At somewhere around 15, Renato taught himself to draw and to paint.  Never went to art school.  He loved Picasso and he loved color.  Everything else just came out as it came out.  He spent time in Mexico City painting murals at the Four Seasons Hotel, and he created objects of art for the Indian Embassy for five years.  He was invited to Spain to paint murals, but he turned it down so he could stay close to his family in Mexico.  Since then he’s continued to work for individual clients, he builds a little furniture and runs a painting/frame shop on a dirt road, in a hard to find, low slung, burnt to dust, local, far away neighborhood in San Miguel.  He has no online presence at all and he could not be happier.   When I finished these photos of him working, I asked him if he wanted digital files so he could promote the work - I forgot he doesn't own a damn computer. He thanked me and said “Prints are all I'll ever need.  4 x 6 is perfect.”  He wanted one copy of each.  That's all he needed.  The prints are in his beat-up plastic sandwich bag by now for sure.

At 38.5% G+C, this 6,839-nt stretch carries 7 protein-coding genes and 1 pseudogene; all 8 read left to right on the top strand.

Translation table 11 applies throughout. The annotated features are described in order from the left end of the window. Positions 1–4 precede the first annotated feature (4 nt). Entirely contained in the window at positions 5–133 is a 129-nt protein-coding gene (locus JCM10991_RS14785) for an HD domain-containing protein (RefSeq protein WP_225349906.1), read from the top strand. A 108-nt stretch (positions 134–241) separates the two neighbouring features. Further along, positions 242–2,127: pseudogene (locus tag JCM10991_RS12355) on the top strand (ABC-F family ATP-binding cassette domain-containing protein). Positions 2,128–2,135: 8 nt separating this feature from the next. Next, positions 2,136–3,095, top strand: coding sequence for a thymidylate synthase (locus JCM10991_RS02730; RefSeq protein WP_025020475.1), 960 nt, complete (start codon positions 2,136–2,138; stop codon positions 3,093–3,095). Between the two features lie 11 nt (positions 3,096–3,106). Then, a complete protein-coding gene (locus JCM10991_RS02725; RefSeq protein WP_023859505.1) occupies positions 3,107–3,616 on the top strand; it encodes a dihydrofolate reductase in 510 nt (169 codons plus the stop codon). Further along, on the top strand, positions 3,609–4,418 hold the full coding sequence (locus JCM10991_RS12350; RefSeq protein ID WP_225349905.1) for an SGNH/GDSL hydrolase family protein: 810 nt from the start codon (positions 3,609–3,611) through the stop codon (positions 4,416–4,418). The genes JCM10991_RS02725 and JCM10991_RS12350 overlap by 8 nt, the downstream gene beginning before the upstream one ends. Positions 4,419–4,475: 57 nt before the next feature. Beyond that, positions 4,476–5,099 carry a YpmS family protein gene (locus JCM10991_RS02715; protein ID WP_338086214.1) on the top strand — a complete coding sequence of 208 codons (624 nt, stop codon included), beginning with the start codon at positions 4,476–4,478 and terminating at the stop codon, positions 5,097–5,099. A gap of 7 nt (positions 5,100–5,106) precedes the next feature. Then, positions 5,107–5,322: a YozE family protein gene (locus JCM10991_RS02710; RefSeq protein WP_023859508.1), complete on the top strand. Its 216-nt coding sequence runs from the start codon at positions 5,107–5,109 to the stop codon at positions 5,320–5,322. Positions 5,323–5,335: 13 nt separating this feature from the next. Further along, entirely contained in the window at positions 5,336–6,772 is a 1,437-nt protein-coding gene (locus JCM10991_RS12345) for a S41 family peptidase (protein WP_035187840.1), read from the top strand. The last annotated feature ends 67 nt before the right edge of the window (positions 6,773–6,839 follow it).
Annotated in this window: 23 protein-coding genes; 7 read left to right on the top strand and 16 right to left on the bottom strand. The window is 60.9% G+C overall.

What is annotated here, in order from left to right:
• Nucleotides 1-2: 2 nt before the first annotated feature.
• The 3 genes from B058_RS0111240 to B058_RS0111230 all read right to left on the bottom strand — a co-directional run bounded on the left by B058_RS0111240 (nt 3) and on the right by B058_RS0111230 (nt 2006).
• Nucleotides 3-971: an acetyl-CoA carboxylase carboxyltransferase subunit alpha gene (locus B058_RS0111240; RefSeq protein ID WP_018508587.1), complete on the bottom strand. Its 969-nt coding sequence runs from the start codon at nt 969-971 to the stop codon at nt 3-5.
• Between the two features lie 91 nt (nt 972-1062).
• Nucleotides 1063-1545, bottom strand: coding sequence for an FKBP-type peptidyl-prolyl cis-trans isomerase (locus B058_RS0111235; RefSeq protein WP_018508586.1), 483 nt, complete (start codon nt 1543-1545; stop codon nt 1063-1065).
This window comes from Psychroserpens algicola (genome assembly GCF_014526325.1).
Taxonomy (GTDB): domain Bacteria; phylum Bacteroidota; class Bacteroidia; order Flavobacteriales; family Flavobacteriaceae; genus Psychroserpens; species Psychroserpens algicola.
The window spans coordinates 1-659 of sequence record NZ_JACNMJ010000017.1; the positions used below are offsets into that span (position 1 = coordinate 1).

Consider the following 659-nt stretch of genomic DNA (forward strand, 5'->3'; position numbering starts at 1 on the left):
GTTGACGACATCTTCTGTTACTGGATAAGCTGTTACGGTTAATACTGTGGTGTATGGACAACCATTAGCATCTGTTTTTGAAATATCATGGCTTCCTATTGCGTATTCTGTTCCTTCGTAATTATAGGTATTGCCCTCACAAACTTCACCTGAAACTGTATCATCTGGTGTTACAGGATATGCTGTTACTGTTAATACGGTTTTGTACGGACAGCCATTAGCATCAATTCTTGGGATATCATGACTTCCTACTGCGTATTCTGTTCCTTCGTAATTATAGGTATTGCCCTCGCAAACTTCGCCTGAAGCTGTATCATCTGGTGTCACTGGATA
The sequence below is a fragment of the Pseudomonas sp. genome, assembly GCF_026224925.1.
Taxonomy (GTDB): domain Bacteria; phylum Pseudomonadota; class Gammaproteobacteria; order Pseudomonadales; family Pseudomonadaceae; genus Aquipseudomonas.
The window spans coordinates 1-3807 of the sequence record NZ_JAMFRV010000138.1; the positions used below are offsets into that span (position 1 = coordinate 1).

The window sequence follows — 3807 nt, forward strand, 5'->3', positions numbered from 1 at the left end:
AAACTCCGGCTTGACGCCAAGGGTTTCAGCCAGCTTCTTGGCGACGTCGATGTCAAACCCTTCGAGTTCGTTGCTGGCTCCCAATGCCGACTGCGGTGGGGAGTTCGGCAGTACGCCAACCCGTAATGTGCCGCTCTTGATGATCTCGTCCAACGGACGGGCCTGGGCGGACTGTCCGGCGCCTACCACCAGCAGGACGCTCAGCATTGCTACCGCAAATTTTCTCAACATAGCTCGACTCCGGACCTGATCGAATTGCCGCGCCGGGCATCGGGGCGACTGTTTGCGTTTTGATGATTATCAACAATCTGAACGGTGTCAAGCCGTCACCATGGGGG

He worked on our wall on and off for about a month.  He did not ever sketch anything in first.  He just showed up with a couple paintbrushes, and maybe ten cans of paint and something like fifty-odd years of experience. Then he just sat down and did it.  It became clear very quickly this wasn’t going to be a reality based mural.  It was going to be an interpretive caricature - part cartoon, part fantasy, part real.  A very Mexican style view of a desert, rural, urban scene.  In its own way, it is an accurate representation of the world around San Miguel, during the rainy season starting in June.  The hills are electric green from the rain.  Flowers are coming up.  Walter is fishing.  Deb is working with the chickens and the pigs.  Atticus and Luna are chasing after sheep.  Sometimes I’d sit in the room on the laptop with him working.  Now and again I’d glance up and reach over for a camera and grab a shot.  Often, I would just stand there staring at the process, shake my head and simply chuckle loud enough that Renato would pick up on it and glance over at me and chuckle back.  He knew and I knew what the real truth was here.  This mural – it had always been there, even when it was a tv room, even when it was a garage, even before it was a house.  It was always there waiting for Renato to simply fill in the blank spaces.  And he did.